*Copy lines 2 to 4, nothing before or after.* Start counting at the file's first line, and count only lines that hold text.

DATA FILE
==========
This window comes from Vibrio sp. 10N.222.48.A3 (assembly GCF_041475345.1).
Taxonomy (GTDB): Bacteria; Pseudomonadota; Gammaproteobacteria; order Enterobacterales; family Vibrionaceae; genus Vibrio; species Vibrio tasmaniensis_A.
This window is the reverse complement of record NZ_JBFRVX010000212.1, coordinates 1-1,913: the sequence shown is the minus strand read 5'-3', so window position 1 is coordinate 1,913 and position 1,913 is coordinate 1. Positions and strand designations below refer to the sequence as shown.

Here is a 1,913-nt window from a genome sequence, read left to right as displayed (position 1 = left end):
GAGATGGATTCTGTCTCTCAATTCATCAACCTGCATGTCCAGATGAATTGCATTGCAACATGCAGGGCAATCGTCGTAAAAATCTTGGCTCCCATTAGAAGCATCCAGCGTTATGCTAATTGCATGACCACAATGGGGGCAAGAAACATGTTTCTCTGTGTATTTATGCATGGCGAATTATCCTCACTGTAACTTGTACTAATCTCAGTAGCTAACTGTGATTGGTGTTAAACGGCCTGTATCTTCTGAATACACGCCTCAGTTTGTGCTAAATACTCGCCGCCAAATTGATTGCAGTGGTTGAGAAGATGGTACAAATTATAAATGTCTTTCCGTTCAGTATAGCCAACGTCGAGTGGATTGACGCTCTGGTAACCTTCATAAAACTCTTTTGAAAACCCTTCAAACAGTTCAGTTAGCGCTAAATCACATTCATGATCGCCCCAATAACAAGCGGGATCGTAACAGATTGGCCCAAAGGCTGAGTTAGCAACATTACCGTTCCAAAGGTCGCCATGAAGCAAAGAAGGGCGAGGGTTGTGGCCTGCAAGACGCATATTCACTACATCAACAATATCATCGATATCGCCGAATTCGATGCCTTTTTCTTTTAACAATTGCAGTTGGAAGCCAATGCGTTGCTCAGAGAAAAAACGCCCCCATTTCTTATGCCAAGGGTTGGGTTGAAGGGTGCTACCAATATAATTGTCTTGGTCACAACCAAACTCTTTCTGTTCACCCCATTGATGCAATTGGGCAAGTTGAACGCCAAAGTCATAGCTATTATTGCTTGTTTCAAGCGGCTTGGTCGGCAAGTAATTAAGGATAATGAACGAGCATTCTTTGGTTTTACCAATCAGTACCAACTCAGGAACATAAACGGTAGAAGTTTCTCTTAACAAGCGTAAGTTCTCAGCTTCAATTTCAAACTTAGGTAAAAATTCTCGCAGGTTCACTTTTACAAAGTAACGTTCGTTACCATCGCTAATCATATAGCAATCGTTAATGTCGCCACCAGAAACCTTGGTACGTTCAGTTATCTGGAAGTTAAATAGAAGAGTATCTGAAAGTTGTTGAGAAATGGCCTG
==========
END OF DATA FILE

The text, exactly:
Taxonomy (GTDB): Bacteria; Pseudomonadota; Gammaproteobacteria; order Enterobacterales; family Vibrionaceae; genus Vibrio; species Vibrio tasmaniensis_A.
This window is the reverse complement of record NZ_JBFRVX010000212.1, coordinates 1-1,913: the sequence shown is the minus strand read 5'-3', so window position 1 is coordinate 1,913 and position 1,913 is coordinate 1. Positions and strand designations below refer to the sequence as shown.

Here is a 1,913-nt window from a genome sequence, read left to right as displayed (position 1 = left end):